CASE 13147 Published on 23.12.2015

Paraganglioma of the carotid body: correlation of CEUS and MDCT findings


Head & neck imaging

Case Type

Clinical Cases


Skountzos G., Eustathiou M., Pappas A., Stamouli E., Stroumpouli E., Mpouzas N., Kenton T., Kavvadias S.

Hippocration General Hospital, 114 Vas. Sofias Av., 11527, Athens, Greece;

73 years, male

Area of Interest Contrast agents, Head and neck ; Imaging Technique CT, Ultrasound, Ultrasound-Colour Doppler
Clinical History
A 73 year-old man was referred to our department reporting episodes of dizziness and pallor. In his medical history he had arterial hypertension and had been admitted for coronary artery angioplasty and stenting. Vital signs on clinical examination were BP 130/75 mm Hg); neurological examination was without focal deficit.
Imaging Findings
Greyscale ultrasound examination of the carotid vessels detected a hypoechoic, inhomogeneous, well-defined solid mass, with anechoic tubular channels that represented small vessels. The mass was widening the bifurcation and splaying the vessels. Colour Doppler demonstrated significant internal vascularity. The ultrasound investigation was completed after the bolus administration of SonoVue 2.5 ml via an antecubital vein and followed by a 10 ml saline flush. The mass showed early arterial contrast enhancement with peripheral to central contrast filling and a distinct irregular hypervascularisation. The real time enhancement study revealed rapid early arterial uptake of contrast, high peak contrast uptake and rapid washout. Findings were consistent with a carotid body paraganglioma. To confirm the diagnosis, CT angiography was performed which showed splaying of the internal and external carotid arteries. The lesion showed intense enhancement on CT and did not narrow the lumen of the arteries.
Background: The carotid body is situated within or outside the adventitia layer of the common carotid artery. It is most frequently sited in the posteromedial wall at the level of bifurcation, and less commonly along either the external carotid artery, or the internal carotid artery. Carotid body paragangliomas are highly vascularized lesions of the parasympathetic nervous system, which derive from the embryonic neural crest cells. Paragangliomas are relatively rare extra-adrenal tumours, originating from the neuroectoderm. They run an indolent course and most frequently are incidental findings. Their distribution in the head and neck follows a distinct chain of location, commonly originating in the carotid body, throughout the path of the vagus nerve, in the middle ear and jugular foramen [1].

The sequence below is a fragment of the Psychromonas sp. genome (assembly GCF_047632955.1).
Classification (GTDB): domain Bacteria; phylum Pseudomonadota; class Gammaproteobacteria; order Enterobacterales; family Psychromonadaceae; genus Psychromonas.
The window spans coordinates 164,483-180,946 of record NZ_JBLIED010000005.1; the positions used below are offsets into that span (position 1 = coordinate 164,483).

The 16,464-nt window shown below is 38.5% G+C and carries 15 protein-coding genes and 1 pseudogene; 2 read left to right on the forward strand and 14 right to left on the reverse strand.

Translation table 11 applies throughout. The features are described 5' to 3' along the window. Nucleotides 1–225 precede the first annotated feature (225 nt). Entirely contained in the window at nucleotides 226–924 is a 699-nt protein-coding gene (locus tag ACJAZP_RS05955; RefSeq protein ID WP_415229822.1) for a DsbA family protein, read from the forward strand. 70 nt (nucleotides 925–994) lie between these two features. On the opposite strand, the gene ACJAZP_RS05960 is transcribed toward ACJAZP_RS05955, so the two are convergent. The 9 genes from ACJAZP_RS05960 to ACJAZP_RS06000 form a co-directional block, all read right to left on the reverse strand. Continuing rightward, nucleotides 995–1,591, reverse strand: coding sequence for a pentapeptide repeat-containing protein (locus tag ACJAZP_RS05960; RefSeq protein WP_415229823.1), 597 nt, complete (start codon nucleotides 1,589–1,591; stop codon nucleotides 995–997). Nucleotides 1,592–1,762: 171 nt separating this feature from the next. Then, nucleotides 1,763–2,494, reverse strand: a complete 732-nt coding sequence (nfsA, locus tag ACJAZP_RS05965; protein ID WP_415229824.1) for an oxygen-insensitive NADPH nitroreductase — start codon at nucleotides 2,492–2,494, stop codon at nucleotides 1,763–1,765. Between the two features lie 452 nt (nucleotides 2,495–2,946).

Clinical perspective: clinical manifestation, if any, is due to mass effect exerted on neighbouring tissues by the slow growing lesion rather than excess catecholamine production. Due to its indolent course it is prone to late diagnosis and only comes to ones' attention when a gradually enlarging pulsatile neck mass appears [1].
Imaging perspective: gold standard diagnostic imaging procedures include CT angiography, magnetic resonance imaging, and conventional angiography [1]. The aim of this report is to introduce a new ultrasound diagnostic approach using CEUS and evaluating dynamic uptake and washout to characterise the lesion.
Outcome: About 6-10% of carotid body paragangliomas are known to be malignant. For diagnosis of malignant carotid body paragangliomas there are no clear imaging findings to differentiate it from benign lesion. This diagnosis is established by findings of local, regional and distant metastasis. The natural history of these lesions is subtle, allowing them to reach large dimensions and remain asymptomatic. Symptoms are usually caused by compression of nearby structures, resulting in neuropathy of the vagus and hypoglossal nerve, dysphagia and rarely a vascular murmur is present indicating severe carotid artery compression [2-5]. In our case, CT did not reveal any other tumours elsewhere. The patient underwent surgery. The postoperative course was uneventful.
Take home message: dynamic imaging exhibiting an enhancement curve that simulates arterial flow is characteristic of glomus tumours. A worthwhile study might prospectively evaluate the use of dynamic contrast enhanced ultrasound, dynamic magnetic resonance and serial CT images for the characterization of lesions of the carotid space.
Differential Diagnosis List
Paraganglioma of the left carotid body
Final Diagnosis
Paraganglioma of the left carotid body
Case information
DOI: 10.1594/EURORAD/CASE.13147
ISSN: 1563-4086